The stars have fascinated mankind since the dawn of history, and many of the most ancient funeral rites take the movement of heavenly bodies into account. However it’s only very recently that it’s been possible for a person to find their final resting place among the stars. A company called Elysium Space and Celestis Inc. have begun offering a service where they will blast a “symbolic portion” of your loved ones ashes into space.

Back here on Earth, inhabitants of New Orleans often have what is known as a “jazz funeral”, a raucous affair that combines elements of traditional religious practice with the musical tradition of The Big Easy. The music starts off subdued, to mourn the death of the deceased, then becomes much more lively and joyous, to celebrate their life.

Here in the UK we are used to elegant and simple wooden coffins, but in Ghana in West Africa, coffin making is an altogether more expressive art form. Ghanaian fantasy coffins can be carved into any form, usually in line with the interests of the deceased. An aviation fanatic may be buried in a plane shaped coffin, or a gentleman who was fond of a refreshment in life may find his final resting place in a giant wooden beer bottle. The skills of these coffin artisans are seemingly as limitless as the whims of the deceased.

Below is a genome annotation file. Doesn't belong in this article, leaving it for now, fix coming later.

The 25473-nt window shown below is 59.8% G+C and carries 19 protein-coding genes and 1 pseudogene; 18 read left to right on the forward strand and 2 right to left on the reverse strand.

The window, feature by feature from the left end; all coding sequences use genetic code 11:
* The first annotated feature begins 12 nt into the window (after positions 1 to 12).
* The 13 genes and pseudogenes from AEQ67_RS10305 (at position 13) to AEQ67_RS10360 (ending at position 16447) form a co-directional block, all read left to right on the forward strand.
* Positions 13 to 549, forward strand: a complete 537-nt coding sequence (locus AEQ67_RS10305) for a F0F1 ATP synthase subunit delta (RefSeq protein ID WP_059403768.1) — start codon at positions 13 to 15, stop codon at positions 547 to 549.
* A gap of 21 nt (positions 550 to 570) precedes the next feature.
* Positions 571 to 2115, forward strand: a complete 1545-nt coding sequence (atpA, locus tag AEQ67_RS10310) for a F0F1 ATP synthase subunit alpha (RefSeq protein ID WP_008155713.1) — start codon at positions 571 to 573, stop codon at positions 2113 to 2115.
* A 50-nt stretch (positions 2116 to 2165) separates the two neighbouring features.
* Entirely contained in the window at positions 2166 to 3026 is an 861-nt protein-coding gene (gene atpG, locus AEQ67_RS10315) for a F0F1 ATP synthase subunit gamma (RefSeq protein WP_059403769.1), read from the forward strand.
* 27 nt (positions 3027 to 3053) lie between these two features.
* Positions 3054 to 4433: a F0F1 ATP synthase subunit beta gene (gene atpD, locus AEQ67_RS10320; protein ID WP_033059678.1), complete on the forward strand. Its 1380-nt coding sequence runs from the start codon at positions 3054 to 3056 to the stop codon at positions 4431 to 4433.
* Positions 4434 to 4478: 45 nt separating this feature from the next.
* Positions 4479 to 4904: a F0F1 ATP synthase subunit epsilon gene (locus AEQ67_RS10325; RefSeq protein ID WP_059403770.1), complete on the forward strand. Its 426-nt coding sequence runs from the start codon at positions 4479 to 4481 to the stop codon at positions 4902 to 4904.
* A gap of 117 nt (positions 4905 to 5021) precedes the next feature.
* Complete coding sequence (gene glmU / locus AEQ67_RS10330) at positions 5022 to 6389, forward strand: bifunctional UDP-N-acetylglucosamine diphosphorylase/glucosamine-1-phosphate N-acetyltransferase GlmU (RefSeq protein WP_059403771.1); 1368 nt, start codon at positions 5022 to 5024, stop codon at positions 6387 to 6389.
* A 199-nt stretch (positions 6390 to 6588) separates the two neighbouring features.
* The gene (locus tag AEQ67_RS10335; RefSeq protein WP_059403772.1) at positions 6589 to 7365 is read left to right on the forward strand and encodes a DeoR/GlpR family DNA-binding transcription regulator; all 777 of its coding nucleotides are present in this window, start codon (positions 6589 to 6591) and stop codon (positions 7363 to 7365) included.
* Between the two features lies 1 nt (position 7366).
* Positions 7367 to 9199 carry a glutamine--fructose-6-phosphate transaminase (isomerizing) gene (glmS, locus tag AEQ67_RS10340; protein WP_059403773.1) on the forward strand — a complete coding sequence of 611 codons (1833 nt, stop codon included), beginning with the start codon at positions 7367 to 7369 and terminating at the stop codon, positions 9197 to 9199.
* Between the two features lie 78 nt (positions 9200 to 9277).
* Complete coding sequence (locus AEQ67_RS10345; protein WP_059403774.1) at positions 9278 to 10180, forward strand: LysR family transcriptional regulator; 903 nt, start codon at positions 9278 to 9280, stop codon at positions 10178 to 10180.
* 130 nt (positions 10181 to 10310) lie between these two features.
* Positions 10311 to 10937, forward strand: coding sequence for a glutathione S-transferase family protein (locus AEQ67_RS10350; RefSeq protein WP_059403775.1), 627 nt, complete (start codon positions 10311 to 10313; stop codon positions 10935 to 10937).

Zorastrianism is a religion originating in Iran that is now chiefly practiced in parts of India. Their religious beliefs place special significance on fire and Earth. They believe that human remains are ritually unclean, and as such it would be inappropriate to introduce them to the Earth by burial or by fire in cremation. Their solution is to expose the bodies to vultures on top of a Dakhma, or  Tower of Silence.

In most parts of the world, continuing human development in the intervening centuries has disturbed ancient burial places. However in some remote areas, burial locations are remarkably well preserved and offer a fascinating glimpse into the past. One such place is Darghav, in North Ossetia, Russia. The town is surrounded by a huge number of well preserved tombs, crypts and necropolises.

Most western people are familiar with the Indonesian island Bali. It is regarded as one of the finest and most beautiful tourist destinations in the world. However they may be less familiar with the ancient Hindu culture there, and in particular their fascinating Balinese funeral rites. The dead are buried at first, but are later exhumed for a dramatic cremation attended by hundreds of people. The Balinese believe the soul of the deceased is not freed until the actual cremation service.

Burial at sea is a fairly familiar concept, but in America they are taking this to a new level. In the Neptune Memorial Reef, off the coast of Florida, relatives of the deceased can sign up to have their loved ones’ ashes incorporated into the structure of an underwater reef. These structures will provide a habitat for marine life for hundreds of years, and provide a fitting memorial for a deceased person who was ecologically minded in life.